The head forward position not only changes the position of the musculature and fascia, but it also changes the position of all the other structures in this area. When the circulatory structures that are designed to be in one position are now in a completely different position the force of the blood running through these structures hits walls with forces they are not designed to handle. This can cause thickening of the walls of these structures which can cause a variety of problems (Bowman, 2016). In addition, the esophagus changes from the angle it is designed to be in which may result in swallowing difficulties, especially in older adults. The airway can become compressed especially when in supine (laying on the back) making breathing more difficult when sleeping, and the changes in the position of the jaw can results in osteoarthritis of the temporomandibular joint (TMJ) resulting in pain and difficulty chewing (Kang, 2020).

Reversing Turtle Neck

Reversing forward head posture can be challenging and will take time. The good news is that it is possible. The fascia literally needs to be rebuilt just as it was built into the head forward posture. The process requires focused mental and physical effort to continually break the habit of holding the head forward. Fascia takes time to remold itself. In addition to working on our own, a myofascial therapist can help break the existing collagen bonds of the fascia can help to reverse the problem.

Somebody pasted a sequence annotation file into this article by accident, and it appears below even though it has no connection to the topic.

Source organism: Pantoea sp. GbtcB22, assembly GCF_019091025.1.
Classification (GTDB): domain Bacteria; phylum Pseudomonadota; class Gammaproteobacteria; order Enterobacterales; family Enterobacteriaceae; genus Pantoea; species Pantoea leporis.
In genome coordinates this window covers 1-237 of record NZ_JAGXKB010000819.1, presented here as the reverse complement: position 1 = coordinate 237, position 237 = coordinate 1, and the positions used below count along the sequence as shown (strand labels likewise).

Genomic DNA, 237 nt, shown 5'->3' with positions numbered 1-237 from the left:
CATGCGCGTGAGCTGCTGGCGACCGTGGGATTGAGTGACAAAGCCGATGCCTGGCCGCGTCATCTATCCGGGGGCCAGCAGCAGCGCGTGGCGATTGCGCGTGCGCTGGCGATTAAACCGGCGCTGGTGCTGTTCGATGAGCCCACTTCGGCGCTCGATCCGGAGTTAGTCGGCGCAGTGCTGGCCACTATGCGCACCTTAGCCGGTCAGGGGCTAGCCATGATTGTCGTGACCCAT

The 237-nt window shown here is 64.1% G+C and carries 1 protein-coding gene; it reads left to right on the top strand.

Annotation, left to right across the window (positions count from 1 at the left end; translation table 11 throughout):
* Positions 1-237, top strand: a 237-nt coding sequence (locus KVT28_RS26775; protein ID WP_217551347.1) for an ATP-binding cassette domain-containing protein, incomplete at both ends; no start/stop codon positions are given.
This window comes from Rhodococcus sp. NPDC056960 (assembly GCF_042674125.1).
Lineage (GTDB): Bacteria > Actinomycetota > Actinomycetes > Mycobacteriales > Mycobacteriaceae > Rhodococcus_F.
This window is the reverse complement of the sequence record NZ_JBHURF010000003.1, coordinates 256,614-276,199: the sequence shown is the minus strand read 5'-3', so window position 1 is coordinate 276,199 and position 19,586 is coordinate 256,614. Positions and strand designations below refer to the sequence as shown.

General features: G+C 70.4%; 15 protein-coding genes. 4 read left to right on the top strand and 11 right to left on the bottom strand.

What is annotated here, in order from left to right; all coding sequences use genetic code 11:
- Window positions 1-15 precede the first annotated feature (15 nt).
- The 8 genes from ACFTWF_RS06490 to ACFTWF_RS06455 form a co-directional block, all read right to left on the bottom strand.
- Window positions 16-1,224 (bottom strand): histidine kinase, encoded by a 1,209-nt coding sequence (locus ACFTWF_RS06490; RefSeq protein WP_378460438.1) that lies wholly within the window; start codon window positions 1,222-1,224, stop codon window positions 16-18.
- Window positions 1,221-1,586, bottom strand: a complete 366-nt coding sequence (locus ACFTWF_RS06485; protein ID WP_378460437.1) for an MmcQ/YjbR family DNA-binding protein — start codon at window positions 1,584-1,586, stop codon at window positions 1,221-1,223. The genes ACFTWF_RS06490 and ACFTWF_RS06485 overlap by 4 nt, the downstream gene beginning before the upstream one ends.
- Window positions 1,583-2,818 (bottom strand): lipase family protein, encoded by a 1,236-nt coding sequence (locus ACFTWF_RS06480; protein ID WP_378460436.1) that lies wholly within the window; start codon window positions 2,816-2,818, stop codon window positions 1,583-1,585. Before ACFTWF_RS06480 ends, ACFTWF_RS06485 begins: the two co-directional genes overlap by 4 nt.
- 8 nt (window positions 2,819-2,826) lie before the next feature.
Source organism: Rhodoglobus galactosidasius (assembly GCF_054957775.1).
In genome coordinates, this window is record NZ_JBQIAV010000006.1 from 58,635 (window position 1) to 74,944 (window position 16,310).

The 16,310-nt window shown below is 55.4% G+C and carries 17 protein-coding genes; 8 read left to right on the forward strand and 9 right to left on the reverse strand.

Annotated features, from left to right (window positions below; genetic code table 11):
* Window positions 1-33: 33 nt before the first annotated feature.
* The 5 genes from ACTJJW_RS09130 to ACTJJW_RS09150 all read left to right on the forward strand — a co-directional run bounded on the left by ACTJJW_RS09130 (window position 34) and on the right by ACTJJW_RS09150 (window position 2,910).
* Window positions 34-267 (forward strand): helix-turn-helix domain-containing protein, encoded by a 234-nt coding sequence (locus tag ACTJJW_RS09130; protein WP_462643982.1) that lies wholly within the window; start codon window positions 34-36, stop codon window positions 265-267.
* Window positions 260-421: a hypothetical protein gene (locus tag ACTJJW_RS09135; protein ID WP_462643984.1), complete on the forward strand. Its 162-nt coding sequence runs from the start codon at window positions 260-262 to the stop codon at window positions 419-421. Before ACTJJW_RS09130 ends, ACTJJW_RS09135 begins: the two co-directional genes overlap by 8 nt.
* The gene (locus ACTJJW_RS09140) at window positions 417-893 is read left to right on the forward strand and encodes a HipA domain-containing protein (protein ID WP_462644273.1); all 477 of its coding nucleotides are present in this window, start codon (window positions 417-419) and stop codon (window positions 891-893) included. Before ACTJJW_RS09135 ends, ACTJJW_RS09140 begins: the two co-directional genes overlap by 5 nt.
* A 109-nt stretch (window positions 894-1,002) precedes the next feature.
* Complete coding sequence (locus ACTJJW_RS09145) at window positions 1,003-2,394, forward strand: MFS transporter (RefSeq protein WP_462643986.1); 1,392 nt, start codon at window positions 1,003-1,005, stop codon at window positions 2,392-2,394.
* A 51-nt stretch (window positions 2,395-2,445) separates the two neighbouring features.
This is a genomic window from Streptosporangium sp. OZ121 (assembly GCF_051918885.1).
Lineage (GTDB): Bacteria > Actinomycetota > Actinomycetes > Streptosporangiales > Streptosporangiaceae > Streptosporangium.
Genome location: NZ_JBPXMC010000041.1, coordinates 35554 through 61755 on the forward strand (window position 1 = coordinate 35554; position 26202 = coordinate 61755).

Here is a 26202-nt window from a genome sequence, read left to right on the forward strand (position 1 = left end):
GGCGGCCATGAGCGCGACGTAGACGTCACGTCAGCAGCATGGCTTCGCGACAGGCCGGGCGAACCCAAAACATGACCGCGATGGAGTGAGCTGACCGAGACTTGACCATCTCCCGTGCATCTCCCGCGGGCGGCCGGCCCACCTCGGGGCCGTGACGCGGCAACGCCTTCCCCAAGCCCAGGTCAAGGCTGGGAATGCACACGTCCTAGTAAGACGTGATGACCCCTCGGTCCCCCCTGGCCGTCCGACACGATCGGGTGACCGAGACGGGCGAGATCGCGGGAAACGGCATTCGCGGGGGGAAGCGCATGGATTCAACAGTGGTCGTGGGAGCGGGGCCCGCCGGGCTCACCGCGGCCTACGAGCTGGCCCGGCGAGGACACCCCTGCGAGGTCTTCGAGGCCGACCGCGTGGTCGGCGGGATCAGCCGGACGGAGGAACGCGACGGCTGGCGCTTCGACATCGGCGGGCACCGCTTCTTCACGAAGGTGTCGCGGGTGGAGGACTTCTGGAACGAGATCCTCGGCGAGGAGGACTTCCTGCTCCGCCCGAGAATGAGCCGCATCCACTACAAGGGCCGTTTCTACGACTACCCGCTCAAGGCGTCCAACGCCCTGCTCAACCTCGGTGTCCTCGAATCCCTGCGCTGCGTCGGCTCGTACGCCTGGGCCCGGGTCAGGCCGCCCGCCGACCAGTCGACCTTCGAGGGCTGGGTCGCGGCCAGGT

A simple exercise is to try is to stand with your back against a wall. Keep your ribs touching the wall. If your lower ribs want to jut forward at the bottom, hold your hand over your lower ribs, then try to bring your chin down and your head back. The position of the head should be such that if you were wearing glasses, the arm of the glasses that goes from the eyes to the ears is level with the ground. If you can touch the lower part of your skull to the wall easily, that is great! If not, you have some work to do.

I’m excited to report I will have an online posture course coming very soon! The course helps you understand what good posture really is throughout the entire body and how to correct it through changing your mindset and how you move. Watch for the course in October 2022.


Bowman, K. (2016). Alignment matters: The first five years of Katy says. Propriometrics Press.

Jain, D., Prabhu, S., & Desai, M. (2019). Effects of forward head posture on postural balance in young adults. International Journal of Advanced Research, 7(6), 136–146.

Kang, J.-H. (2020). Associations among temporomandibular joint osteoarthritis, airway dimensions, and head and neck posture. Journal of Oral and Maxillofacial Surgery, 78(12).